But it's so much easier if you actually fund the document during your lifetime. We do put in there like a schedule of gifts that you could change it whenever you want. Get a good draft. A well-drafted living trust is gonna have some flexibility built in. And one of those things might be, hey, if I wanna leave my good China tees to child number one, and I wanna leave my wedding ring to child number two, and I wanna leave the furniture to child number three, and I wanna leave a bunch of my art to child number four, and maybe I wanna give my fishing rods to my neighbor. You can do all of that in a schedule of gifts and you don't have to go back to your lawyers every time you do it.
You could just write it in and initial it as long as your trustee can figure out what the heck you're trying to do, they'll follow it, like, "Oh yeah." Unless say you give it away twice, it's gonna be the later, it's gonna be the later. I should say the latest date.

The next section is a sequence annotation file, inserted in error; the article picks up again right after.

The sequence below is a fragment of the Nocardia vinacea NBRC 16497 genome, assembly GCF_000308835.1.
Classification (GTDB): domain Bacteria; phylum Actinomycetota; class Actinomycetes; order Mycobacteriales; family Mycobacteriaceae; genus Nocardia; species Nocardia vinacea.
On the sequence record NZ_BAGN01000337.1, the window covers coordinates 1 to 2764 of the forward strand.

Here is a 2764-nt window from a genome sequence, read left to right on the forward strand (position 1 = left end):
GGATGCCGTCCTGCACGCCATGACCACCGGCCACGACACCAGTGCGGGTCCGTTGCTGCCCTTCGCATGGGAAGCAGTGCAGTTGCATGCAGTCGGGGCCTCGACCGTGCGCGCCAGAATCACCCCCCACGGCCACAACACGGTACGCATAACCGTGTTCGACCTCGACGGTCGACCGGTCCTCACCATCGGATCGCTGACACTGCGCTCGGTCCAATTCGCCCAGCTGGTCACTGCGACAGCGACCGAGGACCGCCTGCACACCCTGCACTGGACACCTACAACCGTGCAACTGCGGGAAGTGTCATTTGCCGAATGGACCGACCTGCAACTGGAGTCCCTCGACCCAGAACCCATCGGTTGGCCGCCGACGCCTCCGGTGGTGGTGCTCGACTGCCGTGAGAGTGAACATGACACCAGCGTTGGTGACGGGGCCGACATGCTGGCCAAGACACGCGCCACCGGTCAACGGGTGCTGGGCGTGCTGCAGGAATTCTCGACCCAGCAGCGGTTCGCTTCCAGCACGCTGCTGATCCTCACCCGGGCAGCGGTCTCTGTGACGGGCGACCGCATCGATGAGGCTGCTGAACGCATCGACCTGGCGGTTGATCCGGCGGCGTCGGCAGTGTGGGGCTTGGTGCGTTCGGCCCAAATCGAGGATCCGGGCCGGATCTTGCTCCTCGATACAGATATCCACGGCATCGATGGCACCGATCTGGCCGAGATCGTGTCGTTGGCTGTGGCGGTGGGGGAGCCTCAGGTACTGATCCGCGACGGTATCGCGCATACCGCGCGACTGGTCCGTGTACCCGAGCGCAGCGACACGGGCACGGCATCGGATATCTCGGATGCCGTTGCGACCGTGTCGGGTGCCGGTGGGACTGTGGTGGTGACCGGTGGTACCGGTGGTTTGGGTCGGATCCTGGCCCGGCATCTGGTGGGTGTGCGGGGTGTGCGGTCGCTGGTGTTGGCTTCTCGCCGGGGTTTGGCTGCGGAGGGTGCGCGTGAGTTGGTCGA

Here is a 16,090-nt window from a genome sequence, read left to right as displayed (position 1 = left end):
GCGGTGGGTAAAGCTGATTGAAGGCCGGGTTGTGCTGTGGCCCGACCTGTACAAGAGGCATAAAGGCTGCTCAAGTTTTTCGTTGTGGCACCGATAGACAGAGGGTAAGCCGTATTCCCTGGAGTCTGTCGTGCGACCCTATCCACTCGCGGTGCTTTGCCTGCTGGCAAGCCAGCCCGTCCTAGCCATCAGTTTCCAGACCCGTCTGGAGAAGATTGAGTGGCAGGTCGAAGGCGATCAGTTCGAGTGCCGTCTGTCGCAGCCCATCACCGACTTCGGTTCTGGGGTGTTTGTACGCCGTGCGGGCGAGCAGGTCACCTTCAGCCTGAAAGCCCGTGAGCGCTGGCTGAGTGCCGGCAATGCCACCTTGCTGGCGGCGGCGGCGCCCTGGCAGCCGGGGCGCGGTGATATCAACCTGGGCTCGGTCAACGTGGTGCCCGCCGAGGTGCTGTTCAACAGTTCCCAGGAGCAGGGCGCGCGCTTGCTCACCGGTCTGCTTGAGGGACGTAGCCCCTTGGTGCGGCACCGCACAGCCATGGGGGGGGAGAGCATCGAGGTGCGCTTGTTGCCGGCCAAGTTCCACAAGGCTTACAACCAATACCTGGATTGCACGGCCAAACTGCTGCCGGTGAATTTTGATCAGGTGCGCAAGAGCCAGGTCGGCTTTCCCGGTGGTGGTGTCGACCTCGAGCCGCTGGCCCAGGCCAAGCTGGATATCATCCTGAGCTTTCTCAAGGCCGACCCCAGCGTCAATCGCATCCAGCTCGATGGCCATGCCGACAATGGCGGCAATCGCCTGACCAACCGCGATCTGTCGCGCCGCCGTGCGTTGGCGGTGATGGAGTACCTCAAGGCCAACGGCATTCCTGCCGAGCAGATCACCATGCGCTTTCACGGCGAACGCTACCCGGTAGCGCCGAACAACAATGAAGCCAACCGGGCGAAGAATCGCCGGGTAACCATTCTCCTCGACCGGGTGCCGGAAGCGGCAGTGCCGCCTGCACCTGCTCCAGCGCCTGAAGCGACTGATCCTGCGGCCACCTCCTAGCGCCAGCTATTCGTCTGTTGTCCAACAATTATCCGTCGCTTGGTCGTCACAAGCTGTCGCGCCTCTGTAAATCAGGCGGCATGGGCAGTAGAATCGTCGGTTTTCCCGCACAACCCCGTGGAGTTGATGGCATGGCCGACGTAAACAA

Again, a lot of it is common sense, and you don't require a court to look over your shoulder. If you don't do the written document, expect a court to be looking over your shoulder, whether it's dying intestate or with a will. The court is the one who's distributing the asset and signing it off. And so you're gonna have a complexity, you're gonna require... In many cases, it's gonna end up being a year or two process and a lot more complexity and expense associated with it to go through the court route, which again, we prefer to avoid.